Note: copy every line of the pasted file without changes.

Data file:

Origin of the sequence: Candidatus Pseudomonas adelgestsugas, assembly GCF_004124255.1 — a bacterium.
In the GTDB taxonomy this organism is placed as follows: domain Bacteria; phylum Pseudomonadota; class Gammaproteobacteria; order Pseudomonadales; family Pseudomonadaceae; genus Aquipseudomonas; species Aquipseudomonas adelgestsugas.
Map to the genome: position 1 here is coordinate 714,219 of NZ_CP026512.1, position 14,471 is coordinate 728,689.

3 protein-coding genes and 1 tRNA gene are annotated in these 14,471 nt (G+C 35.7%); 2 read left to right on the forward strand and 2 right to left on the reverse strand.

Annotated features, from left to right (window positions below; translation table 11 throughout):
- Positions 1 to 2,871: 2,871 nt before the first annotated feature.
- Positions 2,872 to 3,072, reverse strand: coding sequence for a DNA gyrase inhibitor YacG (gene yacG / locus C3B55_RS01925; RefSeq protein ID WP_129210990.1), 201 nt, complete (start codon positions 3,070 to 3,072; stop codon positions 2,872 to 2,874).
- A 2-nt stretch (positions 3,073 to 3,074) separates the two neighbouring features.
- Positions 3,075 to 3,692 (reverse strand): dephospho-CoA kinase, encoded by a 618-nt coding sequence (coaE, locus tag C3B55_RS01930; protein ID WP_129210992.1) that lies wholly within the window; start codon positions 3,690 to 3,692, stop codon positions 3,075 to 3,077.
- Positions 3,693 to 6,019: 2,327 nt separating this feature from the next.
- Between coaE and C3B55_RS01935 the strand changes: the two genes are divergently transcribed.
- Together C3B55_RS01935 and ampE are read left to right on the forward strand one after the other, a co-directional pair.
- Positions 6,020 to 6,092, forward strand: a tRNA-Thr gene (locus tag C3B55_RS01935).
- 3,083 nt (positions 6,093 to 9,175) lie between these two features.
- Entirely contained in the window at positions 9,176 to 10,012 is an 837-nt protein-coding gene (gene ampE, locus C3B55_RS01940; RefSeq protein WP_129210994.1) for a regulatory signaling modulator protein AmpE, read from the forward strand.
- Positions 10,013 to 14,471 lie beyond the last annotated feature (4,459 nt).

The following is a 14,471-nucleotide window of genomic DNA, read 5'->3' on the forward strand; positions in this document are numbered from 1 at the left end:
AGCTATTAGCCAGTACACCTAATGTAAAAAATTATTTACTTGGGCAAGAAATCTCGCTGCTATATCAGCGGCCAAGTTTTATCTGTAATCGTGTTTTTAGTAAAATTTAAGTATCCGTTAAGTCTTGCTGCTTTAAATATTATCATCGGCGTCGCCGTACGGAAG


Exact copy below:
Origin of the sequence: Candidatus Pseudomonas adelgestsugas, assembly GCF_004124255.1 — a bacterium.
In the GTDB taxonomy this organism is placed as follows: domain Bacteria; phylum Pseudomonadota; class Gammaproteobacteria; order Pseudomonadales; family Pseudomonadaceae; genus Aquipseudomonas; species Aquipseudomonas adelgestsugas.
Map to the genome: position 1 here is coordinate 714,219 of NZ_CP026512.1, position 14,471 is coordinate 728,689.

3 protein-coding genes and 1 tRNA gene are annotated in these 14,471 nt (G+C 35.7%); 2 read left to right on the forward strand and 2 right to left on the reverse strand.

Annotated features, from left to right (window positions below; translation table 11 throughout):
- Positions 1 to 2,871: 2,871 nt before the first annotated feature.
- Positions 2,872 to 3,072, reverse strand: coding sequence for a DNA gyrase inhibitor YacG (gene yacG / locus C3B55_RS01925; RefSeq protein ID WP_129210990.1), 201 nt, complete (start codon positions 3,070 to 3,072; stop codon positions 2,872 to 2,874).
- A 2-nt stretch (positions 3,073 to 3,074) separates the two neighbouring features.
- Positions 3,075 to 3,692 (reverse strand): dephospho-CoA kinase, encoded by a 618-nt coding sequence (coaE, locus tag C3B55_RS01930; protein ID WP_129210992.1) that lies wholly within the window; start codon positions 3,690 to 3,692, stop codon positions 3,075 to 3,077.
- Positions 3,693 to 6,019: 2,327 nt separating this feature from the next.
- Between coaE and C3B55_RS01935 the strand changes: the two genes are divergently transcribed.
- Together C3B55_RS01935 and ampE are read left to right on the forward strand one after the other, a co-directional pair.
- Positions 6,020 to 6,092, forward strand: a tRNA-Thr gene (locus tag C3B55_RS01935).
- 3,083 nt (positions 6,093 to 9,175) lie between these two features.
- Entirely contained in the window at positions 9,176 to 10,012 is an 837-nt protein-coding gene (gene ampE, locus C3B55_RS01940; RefSeq protein WP_129210994.1) for a regulatory signaling modulator protein AmpE, read from the forward strand.
- Positions 10,013 to 14,471 lie beyond the last annotated feature (4,459 nt).

The following is a 14,471-nucleotide window of genomic DNA, read 5'->3' on the forward strand; positions in this document are numbered from 1 at the left end:
AGCTATTAGCCAGTACACCTAATGTAAAAAATTATTTACTTGGGCAAGAAATCTCGCTGCTATATCAGCGGCCAAGTTTTATCTGTAATCGTGTTTTTAGTAAAATTTAAGTATCCGTTAAGTCTTGCTGCTTTAAATATTATCATCGGCGTCGCCGTACGGAAG